Computer Science. Technology. Impression

How did I understand a web page?

That was really fun viewing my own image, using marquee and blink tags with both text and images in a web page, during the early days of college education.

But few years later, in my undergraduate course, I was trying to understand — how we write web pages and — how browsers render them. It seemed I had to learn HTML, CSS and JavaScript — 3 different languages, to create a web page. What? I didn’t know that. So, wanted to figure out why.

When we describe HTMLHypertext Markup Language, it seemed it can alone define a webpage — including elements, styles and in my opinion — dynamic behavior as well. So, why should we learn three different languages. Finally I found the answer here at Web Standards — And it says They’re simply an evolution of the web.

So, let us see how they evolved.

We have HTML, CSS and JavaScript — the building blocks of the World Wide Web, to create stylish and interactive webpages.

First came HTML, then CSS was born by seperation of layout and style information from the HTML.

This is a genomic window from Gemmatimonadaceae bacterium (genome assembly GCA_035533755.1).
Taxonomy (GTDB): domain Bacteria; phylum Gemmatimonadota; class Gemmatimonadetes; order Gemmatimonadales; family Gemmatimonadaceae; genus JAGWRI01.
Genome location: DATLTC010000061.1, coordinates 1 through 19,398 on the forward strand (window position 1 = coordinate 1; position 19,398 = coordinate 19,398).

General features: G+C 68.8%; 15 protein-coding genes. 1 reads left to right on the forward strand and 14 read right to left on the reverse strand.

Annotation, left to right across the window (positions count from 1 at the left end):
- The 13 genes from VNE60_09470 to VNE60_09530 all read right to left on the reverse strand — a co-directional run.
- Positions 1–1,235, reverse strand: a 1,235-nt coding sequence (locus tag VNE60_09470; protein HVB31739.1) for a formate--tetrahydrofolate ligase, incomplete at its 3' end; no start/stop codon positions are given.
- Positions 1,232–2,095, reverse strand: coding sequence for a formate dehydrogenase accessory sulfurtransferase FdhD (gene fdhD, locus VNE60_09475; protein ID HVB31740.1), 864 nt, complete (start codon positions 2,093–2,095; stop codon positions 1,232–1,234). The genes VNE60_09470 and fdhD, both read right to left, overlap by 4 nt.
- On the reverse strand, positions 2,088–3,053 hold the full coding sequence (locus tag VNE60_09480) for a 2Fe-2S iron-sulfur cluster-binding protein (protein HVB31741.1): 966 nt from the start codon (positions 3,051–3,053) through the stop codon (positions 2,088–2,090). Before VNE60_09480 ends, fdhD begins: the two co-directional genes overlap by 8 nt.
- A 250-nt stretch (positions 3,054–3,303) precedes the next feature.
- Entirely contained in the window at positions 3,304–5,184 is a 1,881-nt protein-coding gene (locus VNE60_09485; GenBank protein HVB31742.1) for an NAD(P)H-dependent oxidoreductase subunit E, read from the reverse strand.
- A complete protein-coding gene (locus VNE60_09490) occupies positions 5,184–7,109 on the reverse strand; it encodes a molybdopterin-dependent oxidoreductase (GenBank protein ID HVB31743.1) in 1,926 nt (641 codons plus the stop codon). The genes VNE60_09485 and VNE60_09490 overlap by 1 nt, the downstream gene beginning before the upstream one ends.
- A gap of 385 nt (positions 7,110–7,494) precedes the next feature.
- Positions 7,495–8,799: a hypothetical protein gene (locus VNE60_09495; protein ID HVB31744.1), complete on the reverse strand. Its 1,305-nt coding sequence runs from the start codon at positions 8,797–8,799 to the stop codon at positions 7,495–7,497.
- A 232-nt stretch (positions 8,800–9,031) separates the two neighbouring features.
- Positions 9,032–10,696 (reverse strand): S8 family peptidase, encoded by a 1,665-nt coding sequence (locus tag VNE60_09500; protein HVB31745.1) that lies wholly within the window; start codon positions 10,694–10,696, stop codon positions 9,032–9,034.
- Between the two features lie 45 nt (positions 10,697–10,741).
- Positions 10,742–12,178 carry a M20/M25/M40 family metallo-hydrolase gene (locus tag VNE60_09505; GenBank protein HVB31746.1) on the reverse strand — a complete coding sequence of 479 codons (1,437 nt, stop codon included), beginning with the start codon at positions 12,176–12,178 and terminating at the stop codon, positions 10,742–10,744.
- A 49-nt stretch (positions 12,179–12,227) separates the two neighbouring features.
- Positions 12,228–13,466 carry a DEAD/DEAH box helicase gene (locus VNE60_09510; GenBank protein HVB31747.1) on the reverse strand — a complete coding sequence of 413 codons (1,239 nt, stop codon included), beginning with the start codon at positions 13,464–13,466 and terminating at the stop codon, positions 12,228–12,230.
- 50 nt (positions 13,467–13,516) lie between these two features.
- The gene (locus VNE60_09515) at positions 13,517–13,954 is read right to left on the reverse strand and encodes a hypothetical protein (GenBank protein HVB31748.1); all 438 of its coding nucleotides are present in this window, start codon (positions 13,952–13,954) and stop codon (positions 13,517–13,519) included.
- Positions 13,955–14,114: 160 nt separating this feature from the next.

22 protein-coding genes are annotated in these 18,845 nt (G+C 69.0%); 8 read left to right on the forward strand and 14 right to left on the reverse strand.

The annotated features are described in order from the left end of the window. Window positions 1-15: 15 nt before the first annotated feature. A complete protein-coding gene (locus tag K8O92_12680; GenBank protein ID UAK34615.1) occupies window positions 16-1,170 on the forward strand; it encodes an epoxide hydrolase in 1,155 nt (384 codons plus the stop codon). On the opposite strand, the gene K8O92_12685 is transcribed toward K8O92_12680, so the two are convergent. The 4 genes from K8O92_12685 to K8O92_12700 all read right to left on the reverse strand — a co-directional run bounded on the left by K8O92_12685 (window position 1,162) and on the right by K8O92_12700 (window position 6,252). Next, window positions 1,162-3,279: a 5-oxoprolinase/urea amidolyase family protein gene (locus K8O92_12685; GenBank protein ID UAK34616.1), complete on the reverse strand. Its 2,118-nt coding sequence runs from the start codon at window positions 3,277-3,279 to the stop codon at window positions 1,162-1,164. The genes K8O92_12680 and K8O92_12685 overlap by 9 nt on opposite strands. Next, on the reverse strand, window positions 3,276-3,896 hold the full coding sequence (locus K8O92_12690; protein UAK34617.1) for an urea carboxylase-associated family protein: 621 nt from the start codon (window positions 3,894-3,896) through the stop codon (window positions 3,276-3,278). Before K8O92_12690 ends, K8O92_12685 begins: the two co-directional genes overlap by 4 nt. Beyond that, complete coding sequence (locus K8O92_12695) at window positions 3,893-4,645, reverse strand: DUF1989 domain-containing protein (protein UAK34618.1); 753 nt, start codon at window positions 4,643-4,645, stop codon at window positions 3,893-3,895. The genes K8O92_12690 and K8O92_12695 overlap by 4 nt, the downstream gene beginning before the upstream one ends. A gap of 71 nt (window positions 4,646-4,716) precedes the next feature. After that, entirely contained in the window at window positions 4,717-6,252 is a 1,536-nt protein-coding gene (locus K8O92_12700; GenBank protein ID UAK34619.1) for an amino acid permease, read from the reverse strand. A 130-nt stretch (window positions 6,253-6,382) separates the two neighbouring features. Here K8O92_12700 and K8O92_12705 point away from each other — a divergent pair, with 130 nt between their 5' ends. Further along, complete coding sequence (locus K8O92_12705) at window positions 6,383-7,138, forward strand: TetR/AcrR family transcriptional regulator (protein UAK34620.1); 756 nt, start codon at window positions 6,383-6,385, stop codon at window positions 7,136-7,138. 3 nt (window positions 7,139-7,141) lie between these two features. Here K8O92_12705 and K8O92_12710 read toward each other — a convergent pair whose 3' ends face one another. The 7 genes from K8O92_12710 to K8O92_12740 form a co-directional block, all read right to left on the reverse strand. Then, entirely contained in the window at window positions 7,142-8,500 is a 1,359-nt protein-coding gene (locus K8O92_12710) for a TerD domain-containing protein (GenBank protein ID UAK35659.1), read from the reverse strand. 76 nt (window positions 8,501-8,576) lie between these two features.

JavaScript was born to provide interactivity to the web pages. It is mainly used for DOM manipulations — Changing web page’s content, style and layout based on user’s interaction. It was intended for tasks, for which Java was too heavy. Check out Virtual Machines, JavaScript and Assembler, for some more information on birth of JavaScript. The Birth & Death of JavaScript will give you lot more other details. Wat will introduce you to few bad parts of JavaScript.

I feel CSS and JavaScript are part of HTML but separated for a reason.

How we write

HTML is just like manuscript markup. We take plain text and mark it up with HTML for its styles, layout and dynamic behavior.

When you specify a piece of text to be a Heading, you don’t know how that is implemented. In the same way to make CSS and JavaScript work, just link the code — don’t write in HTML file.

Remember that without a HTML tag, there is no way you can add CSS or JavaScript.

How browsers render

Browsers will be using Document Object Model (DOM), and CSS Object Model (CSSOM) to render the pages. We can change those object models using JavaScript to make the user feel “Owwww….!”.

All topics in Web Fundamentals will help you develop better web applications keeping performance in mind.

Few more resources: W3C Community Wiki, Web Style Sheets, Blink tag, History of CSS